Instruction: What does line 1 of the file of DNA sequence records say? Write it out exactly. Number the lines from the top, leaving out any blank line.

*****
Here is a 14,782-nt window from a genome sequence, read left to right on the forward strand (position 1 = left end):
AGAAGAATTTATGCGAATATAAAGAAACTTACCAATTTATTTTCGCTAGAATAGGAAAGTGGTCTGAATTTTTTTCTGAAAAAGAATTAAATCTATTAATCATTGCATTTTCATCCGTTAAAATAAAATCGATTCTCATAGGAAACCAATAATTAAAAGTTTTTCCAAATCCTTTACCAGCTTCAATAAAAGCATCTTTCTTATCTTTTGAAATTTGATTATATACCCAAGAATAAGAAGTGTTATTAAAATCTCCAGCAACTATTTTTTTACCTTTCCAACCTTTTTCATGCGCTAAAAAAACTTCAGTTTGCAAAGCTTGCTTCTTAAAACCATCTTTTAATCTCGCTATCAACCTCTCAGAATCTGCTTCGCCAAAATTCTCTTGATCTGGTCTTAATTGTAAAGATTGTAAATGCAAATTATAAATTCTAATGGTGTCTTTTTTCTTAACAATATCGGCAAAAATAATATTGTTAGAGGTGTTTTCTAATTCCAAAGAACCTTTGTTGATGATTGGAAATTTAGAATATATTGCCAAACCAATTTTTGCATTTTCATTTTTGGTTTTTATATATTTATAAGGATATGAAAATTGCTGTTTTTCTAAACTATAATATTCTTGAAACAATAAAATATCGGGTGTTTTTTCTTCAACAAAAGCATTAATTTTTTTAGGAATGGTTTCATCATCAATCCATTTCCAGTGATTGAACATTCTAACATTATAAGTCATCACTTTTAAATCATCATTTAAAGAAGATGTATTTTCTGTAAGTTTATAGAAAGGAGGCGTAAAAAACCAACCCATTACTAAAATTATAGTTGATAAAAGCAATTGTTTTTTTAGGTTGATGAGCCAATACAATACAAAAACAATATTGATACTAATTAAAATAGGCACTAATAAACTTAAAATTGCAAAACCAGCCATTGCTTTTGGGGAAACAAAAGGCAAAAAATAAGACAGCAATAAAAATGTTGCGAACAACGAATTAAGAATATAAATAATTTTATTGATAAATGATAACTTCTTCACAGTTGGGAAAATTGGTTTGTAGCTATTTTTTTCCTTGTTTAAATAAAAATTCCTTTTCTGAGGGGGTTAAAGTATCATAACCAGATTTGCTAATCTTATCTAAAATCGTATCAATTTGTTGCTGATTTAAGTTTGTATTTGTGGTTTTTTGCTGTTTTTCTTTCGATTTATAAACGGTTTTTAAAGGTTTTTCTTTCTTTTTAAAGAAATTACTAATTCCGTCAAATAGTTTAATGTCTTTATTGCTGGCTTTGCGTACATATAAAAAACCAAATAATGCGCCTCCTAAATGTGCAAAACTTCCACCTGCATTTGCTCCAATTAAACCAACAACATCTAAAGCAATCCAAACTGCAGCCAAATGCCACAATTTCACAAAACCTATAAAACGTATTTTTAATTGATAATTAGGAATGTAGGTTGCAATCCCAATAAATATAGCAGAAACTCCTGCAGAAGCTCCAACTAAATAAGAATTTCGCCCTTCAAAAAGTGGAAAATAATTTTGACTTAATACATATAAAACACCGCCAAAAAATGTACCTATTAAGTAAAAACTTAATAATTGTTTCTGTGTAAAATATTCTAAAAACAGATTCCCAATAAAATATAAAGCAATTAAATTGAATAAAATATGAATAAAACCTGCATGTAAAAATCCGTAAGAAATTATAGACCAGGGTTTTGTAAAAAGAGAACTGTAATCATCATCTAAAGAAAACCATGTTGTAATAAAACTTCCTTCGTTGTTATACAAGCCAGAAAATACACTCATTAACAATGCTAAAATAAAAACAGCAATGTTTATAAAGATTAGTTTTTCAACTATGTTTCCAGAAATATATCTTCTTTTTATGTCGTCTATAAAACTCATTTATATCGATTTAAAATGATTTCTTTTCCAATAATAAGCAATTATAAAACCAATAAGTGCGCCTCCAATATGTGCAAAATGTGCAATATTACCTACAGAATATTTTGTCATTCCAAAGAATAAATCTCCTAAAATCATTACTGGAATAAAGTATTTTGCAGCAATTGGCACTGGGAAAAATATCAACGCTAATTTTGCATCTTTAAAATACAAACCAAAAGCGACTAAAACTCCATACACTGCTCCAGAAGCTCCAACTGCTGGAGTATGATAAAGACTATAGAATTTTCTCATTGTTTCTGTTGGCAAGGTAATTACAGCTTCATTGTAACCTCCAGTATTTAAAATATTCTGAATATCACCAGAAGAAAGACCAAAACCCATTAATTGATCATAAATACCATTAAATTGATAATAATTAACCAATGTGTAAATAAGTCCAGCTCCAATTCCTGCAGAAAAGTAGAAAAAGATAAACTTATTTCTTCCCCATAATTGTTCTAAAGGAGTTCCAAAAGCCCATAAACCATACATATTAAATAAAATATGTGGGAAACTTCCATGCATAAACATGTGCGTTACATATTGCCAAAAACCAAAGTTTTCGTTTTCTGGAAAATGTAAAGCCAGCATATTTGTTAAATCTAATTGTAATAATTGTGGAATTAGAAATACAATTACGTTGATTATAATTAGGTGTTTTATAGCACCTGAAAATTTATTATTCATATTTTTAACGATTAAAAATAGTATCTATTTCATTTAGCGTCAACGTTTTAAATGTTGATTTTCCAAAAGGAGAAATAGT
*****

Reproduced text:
Here is a 14,782-nt window from a genome sequence, read left to right on the forward strand (position 1 = left end):